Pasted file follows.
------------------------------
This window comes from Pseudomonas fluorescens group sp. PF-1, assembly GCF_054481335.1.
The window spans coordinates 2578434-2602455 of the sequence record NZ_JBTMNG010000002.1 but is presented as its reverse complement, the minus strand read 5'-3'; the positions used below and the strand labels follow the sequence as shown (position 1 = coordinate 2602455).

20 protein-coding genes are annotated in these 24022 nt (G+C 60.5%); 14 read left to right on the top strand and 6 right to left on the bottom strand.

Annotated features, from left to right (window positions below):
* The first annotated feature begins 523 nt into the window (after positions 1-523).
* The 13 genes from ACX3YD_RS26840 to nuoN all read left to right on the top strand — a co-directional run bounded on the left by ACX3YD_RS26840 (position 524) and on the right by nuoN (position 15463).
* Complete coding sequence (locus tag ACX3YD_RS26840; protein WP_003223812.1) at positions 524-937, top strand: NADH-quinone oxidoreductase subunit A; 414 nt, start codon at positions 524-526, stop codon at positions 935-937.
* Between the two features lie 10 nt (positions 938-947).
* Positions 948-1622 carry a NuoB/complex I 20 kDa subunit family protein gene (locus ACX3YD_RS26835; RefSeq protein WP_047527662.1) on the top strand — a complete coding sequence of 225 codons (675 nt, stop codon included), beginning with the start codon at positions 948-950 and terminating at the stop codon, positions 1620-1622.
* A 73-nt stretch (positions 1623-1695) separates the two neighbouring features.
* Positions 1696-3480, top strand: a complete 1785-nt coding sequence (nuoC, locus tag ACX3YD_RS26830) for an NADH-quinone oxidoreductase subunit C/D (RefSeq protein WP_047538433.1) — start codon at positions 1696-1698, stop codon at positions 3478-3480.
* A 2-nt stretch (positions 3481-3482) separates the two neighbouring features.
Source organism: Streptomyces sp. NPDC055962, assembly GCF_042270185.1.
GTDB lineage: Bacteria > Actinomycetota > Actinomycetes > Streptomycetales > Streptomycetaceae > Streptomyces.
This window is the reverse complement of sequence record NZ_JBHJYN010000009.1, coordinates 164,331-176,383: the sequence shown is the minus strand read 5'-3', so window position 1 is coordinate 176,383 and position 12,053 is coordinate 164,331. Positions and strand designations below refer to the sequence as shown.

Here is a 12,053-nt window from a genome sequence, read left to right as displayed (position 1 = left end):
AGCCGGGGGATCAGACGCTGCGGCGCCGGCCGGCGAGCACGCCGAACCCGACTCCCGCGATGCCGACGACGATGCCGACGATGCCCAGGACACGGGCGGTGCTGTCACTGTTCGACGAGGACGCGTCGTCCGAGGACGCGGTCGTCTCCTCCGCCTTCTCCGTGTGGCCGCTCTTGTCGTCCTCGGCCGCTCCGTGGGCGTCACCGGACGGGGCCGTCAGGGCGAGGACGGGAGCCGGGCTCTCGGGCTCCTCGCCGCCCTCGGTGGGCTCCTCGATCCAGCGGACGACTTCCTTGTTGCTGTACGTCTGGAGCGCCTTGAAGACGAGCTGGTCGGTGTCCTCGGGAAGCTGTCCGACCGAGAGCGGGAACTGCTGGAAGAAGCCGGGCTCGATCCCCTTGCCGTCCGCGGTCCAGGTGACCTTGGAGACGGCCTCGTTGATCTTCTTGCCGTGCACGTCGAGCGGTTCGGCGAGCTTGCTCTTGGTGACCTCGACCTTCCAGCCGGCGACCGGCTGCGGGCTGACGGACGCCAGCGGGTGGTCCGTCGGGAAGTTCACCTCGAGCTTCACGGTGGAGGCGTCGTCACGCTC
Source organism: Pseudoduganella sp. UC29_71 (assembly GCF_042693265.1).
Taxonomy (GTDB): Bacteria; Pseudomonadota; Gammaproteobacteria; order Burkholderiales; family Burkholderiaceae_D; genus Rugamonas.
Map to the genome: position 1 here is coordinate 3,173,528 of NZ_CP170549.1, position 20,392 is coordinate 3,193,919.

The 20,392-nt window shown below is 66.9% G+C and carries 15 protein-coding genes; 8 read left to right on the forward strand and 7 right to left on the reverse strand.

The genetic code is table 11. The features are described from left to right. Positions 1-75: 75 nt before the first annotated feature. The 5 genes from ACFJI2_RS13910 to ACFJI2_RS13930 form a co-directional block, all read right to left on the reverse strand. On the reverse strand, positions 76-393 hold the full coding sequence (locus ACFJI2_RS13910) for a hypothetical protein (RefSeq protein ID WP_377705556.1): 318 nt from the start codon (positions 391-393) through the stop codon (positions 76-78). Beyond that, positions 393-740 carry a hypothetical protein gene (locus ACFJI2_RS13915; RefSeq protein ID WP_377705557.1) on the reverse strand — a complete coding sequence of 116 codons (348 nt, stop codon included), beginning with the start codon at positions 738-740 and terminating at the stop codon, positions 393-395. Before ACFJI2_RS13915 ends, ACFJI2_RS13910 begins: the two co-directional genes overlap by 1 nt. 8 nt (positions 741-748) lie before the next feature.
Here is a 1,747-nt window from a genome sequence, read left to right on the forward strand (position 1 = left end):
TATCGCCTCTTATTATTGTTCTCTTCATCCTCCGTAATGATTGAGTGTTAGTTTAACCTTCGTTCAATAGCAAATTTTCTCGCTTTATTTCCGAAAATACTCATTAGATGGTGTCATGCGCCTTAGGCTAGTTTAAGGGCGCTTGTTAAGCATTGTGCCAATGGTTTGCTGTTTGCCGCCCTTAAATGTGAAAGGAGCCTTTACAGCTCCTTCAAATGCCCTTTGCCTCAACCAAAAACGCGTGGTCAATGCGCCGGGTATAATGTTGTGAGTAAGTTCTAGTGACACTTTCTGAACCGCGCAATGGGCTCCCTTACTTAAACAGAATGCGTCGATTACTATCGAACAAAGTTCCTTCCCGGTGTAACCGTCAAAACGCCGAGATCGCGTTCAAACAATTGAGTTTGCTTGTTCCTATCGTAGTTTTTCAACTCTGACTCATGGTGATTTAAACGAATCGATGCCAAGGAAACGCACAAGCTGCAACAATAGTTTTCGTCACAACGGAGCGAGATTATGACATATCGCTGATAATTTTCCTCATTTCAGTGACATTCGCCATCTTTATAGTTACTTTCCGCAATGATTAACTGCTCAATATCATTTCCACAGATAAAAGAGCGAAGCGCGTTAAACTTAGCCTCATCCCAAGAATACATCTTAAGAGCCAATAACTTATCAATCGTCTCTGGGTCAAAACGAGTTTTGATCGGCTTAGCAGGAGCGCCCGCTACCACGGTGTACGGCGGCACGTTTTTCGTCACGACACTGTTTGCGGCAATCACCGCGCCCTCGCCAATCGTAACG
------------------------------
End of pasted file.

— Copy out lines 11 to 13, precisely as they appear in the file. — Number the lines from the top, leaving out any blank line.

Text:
* Positions 1696-3480, top strand: a complete 1785-nt coding sequence (nuoC, locus tag ACX3YD_RS26830) for an NADH-quinone oxidoreductase subunit C/D (RefSeq protein WP_047538433.1) — start codon at positions 1696-1698, stop codon at positions 3478-3480.
* A 2-nt stretch (positions 3481-3482) separates the two neighbouring features.
Source organism: Streptomyces sp. NPDC055962, assembly GCF_042270185.1.